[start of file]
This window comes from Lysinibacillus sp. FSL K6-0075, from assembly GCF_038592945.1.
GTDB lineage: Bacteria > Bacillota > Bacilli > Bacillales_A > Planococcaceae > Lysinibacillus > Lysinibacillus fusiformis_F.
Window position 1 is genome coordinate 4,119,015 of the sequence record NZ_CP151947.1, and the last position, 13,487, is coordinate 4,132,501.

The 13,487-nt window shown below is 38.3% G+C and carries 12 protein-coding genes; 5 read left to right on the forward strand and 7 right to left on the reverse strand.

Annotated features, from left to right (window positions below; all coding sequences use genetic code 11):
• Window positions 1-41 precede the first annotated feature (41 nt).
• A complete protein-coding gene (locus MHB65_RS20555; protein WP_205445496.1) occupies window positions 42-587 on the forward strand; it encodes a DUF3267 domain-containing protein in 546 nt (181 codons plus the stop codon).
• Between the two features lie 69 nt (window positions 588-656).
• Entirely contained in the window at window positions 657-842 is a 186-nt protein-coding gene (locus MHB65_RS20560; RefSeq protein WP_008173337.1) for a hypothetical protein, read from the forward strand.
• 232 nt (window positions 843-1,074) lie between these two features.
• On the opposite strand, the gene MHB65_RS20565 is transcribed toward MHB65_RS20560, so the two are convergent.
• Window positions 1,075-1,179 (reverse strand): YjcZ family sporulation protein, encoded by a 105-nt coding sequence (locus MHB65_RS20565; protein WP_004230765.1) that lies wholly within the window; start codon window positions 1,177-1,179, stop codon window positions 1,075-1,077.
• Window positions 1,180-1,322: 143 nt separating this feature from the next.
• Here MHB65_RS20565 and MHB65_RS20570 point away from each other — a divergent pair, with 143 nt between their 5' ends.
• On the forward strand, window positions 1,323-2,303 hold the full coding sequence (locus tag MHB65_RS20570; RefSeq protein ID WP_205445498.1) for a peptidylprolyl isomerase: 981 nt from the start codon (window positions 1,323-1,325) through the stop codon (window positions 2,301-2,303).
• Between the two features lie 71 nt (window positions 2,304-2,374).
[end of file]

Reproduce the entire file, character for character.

This window comes from Lysinibacillus sp. FSL K6-0075, from assembly GCF_038592945.1.
GTDB lineage: Bacteria > Bacillota > Bacilli > Bacillales_A > Planococcaceae > Lysinibacillus > Lysinibacillus fusiformis_F.
Window position 1 is genome coordinate 4,119,015 of the sequence record NZ_CP151947.1, and the last position, 13,487, is coordinate 4,132,501.

The 13,487-nt window shown below is 38.3% G+C and carries 12 protein-coding genes; 5 read left to right on the forward strand and 7 right to left on the reverse strand.

Annotated features, from left to right (window positions below; all coding sequences use genetic code 11):
• Window positions 1-41 precede the first annotated feature (41 nt).
• A complete protein-coding gene (locus MHB65_RS20555; protein WP_205445496.1) occupies window positions 42-587 on the forward strand; it encodes a DUF3267 domain-containing protein in 546 nt (181 codons plus the stop codon).
• Between the two features lie 69 nt (window positions 588-656).
• Entirely contained in the window at window positions 657-842 is a 186-nt protein-coding gene (locus MHB65_RS20560; RefSeq protein WP_008173337.1) for a hypothetical protein, read from the forward strand.
• 232 nt (window positions 843-1,074) lie between these two features.
• On the opposite strand, the gene MHB65_RS20565 is transcribed toward MHB65_RS20560, so the two are convergent.
• Window positions 1,075-1,179 (reverse strand): YjcZ family sporulation protein, encoded by a 105-nt coding sequence (locus MHB65_RS20565; protein WP_004230765.1) that lies wholly within the window; start codon window positions 1,177-1,179, stop codon window positions 1,075-1,077.
• Window positions 1,180-1,322: 143 nt separating this feature from the next.
• Here MHB65_RS20565 and MHB65_RS20570 point away from each other — a divergent pair, with 143 nt between their 5' ends.
• On the forward strand, window positions 1,323-2,303 hold the full coding sequence (locus tag MHB65_RS20570; RefSeq protein ID WP_205445498.1) for a peptidylprolyl isomerase: 981 nt from the start codon (window positions 1,323-1,325) through the stop codon (window positions 2,301-2,303).
• Between the two features lie 71 nt (window positions 2,304-2,374).